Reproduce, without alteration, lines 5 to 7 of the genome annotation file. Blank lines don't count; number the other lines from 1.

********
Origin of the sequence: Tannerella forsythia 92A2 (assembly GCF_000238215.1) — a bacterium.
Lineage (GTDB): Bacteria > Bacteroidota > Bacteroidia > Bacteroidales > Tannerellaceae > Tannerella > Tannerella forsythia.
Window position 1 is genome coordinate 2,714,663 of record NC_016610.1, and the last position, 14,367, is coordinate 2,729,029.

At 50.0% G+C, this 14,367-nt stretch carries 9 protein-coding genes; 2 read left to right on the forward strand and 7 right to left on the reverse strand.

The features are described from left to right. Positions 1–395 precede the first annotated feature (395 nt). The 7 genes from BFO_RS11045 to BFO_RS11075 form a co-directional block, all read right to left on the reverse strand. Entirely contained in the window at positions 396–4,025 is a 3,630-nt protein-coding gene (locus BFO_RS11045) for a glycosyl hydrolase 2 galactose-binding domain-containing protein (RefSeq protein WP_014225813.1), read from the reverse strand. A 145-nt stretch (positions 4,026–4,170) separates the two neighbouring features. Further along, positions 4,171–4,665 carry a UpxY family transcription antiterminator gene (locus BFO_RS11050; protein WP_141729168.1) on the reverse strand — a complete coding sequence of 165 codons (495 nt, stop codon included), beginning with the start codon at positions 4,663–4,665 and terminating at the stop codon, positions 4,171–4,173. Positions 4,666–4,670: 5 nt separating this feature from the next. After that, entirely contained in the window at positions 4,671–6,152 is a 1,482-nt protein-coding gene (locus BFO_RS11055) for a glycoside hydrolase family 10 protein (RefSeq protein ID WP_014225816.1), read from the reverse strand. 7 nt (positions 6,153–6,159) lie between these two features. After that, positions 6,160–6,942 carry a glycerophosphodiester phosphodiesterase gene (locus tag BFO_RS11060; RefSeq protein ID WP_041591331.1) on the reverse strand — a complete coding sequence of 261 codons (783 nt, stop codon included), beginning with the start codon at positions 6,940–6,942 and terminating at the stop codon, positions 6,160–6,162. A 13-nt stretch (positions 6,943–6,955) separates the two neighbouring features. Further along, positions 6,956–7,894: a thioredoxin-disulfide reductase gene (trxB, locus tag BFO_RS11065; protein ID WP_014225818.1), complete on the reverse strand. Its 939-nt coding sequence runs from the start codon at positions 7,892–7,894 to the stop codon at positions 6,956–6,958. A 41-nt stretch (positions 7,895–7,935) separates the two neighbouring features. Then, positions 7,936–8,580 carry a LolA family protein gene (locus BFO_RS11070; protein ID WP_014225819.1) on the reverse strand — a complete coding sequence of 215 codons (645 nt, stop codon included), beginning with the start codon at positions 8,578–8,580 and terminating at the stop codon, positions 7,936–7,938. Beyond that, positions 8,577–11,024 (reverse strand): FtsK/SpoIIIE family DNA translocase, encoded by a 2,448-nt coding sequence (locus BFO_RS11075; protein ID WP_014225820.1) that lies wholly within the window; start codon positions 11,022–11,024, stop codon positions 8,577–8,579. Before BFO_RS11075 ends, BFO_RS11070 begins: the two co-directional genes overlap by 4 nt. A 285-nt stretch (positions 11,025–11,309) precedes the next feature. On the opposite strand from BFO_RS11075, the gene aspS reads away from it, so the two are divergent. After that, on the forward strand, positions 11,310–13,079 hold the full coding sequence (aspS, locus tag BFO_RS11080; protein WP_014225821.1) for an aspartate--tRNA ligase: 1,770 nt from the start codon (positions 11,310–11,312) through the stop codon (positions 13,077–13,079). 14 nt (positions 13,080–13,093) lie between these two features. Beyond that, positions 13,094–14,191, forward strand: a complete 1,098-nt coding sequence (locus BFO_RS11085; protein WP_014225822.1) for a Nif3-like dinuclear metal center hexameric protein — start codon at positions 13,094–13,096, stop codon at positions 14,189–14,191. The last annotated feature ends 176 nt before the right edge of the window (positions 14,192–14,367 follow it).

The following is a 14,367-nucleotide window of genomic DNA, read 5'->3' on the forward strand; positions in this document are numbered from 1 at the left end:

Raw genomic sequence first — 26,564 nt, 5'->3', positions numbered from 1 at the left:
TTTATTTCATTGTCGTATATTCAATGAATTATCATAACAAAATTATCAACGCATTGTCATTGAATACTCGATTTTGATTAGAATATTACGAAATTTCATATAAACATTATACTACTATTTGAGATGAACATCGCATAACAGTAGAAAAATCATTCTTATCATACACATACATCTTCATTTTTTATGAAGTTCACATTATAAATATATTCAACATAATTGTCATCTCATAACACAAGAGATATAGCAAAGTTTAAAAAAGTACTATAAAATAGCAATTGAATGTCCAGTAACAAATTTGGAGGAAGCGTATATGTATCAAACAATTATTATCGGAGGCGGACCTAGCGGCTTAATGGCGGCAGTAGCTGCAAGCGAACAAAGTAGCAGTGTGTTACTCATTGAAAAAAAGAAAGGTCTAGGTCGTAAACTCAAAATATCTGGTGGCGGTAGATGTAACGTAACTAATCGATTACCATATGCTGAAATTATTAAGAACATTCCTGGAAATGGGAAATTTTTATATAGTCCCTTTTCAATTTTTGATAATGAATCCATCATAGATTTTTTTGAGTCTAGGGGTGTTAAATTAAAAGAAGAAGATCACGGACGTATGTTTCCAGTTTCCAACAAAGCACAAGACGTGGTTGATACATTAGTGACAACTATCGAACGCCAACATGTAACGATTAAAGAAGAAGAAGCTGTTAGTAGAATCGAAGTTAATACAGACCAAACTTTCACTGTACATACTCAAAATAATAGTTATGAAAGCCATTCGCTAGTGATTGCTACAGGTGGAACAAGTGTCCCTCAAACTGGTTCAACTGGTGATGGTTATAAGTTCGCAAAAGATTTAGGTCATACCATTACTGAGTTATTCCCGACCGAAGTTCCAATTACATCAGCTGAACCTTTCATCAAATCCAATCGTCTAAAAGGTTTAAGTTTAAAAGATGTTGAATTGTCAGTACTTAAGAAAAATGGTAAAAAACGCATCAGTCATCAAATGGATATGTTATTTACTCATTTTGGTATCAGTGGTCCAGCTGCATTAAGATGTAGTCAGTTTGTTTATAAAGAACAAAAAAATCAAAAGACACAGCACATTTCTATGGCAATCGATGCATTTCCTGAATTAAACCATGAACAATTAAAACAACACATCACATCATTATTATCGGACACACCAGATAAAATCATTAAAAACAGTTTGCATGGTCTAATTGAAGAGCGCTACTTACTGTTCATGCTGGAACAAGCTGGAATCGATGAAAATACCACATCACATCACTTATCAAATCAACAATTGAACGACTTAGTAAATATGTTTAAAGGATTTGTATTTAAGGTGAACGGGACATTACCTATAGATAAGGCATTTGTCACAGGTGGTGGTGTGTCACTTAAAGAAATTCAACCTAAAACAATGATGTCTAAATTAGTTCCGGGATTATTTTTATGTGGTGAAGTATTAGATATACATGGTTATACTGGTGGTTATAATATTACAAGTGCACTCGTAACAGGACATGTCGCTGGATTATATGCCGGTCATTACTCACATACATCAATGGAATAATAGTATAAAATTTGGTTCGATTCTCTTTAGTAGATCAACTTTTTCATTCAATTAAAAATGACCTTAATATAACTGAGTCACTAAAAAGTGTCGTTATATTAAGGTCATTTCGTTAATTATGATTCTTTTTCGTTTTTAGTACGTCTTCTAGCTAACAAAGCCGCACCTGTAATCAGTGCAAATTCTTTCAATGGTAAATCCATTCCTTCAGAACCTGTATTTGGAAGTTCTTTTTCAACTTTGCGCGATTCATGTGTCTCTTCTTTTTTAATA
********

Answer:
The features are described from left to right. Positions 1–395 precede the first annotated feature (395 nt). The 7 genes from BFO_RS11045 to BFO_RS11075 form a co-directional block, all read right to left on the reverse strand. Entirely contained in the window at positions 396–4,025 is a 3,630-nt protein-coding gene (locus BFO_RS11045) for a glycosyl hydrolase 2 galactose-binding domain-containing protein (RefSeq protein WP_014225813.1), read from the reverse strand. A 145-nt stretch (positions 4,026–4,170) separates the two neighbouring features. Further along, positions 4,171–4,665 carry a UpxY family transcription antiterminator gene (locus BFO_RS11050; protein WP_141729168.1) on the reverse strand — a complete coding sequence of 165 codons (495 nt, stop codon included), beginning with the start codon at positions 4,663–4,665 and terminating at the stop codon, positions 4,171–4,173. Positions 4,666–4,670: 5 nt separating this feature from the next. After that, entirely contained in the window at positions 4,671–6,152 is a 1,482-nt protein-coding gene (locus BFO_RS11055) for a glycoside hydrolase family 10 protein (RefSeq protein ID WP_014225816.1), read from the reverse strand. 7 nt (positions 6,153–6,159) lie between these two features. After that, positions 6,160–6,942 carry a glycerophosphodiester phosphodiesterase gene (locus tag BFO_RS11060; RefSeq protein ID WP_041591331.1) on the reverse strand — a complete coding sequence of 261 codons (783 nt, stop codon included), beginning with the start codon at positions 6,940–6,942 and terminating at the stop codon, positions 6,160–6,162. A 13-nt stretch (positions 6,943–6,955) separates the two neighbouring features. Further along, positions 6,956–7,894: a thioredoxin-disulfide reductase gene (trxB, locus tag BFO_RS11065; protein ID WP_014225818.1), complete on the reverse strand. Its 939-nt coding sequence runs from the start codon at positions 7,892–7,894 to the stop codon at positions 6,956–6,958. A 41-nt stretch (positions 7,895–7,935) separates the two neighbouring features. Then, positions 7,936–8,580 carry a LolA family protein gene (locus BFO_RS11070; protein ID WP_014225819.1) on the reverse strand — a complete coding sequence of 215 codons (645 nt, stop codon included), beginning with the start codon at positions 8,578–8,580 and terminating at the stop codon, positions 7,936–7,938. Beyond that, positions 8,577–11,024 (reverse strand): FtsK/SpoIIIE family DNA translocase, encoded by a 2,448-nt coding sequence (locus BFO_RS11075; protein ID WP_014225820.1) that lies wholly within the window; start codon positions 11,022–11,024, stop codon positions 8,577–8,579. Before BFO_RS11075 ends, BFO_RS11070 begins: the two co-directional genes overlap by 4 nt. A 285-nt stretch (positions 11,025–11,309) precedes the next feature. On the opposite strand from BFO_RS11075, the gene aspS reads away from it, so the two are divergent. After that, on the forward strand, positions 11,310–13,079 hold the full coding sequence (aspS, locus tag BFO_RS11080; protein WP_014225821.1) for an aspartate--tRNA ligase: 1,770 nt from the start codon (positions 11,310–11,312) through the stop codon (positions 13,077–13,079). 14 nt (positions 13,080–13,093) lie between these two features. Beyond that, positions 13,094–14,191, forward strand: a complete 1,098-nt coding sequence (locus BFO_RS11085; protein WP_014225822.1) for a Nif3-like dinuclear metal center hexameric protein — start codon at positions 13,094–13,096, stop codon at positions 14,189–14,191. The last annotated feature ends 176 nt before the right edge of the window (positions 14,192–14,367 follow it).

The following is a 14,367-nucleotide window of genomic DNA, read 5'->3' on the forward strand; positions in this document are numbered from 1 at the left end:

Raw genomic sequence first — 26,564 nt, 5'->3', positions numbered from 1 at the left: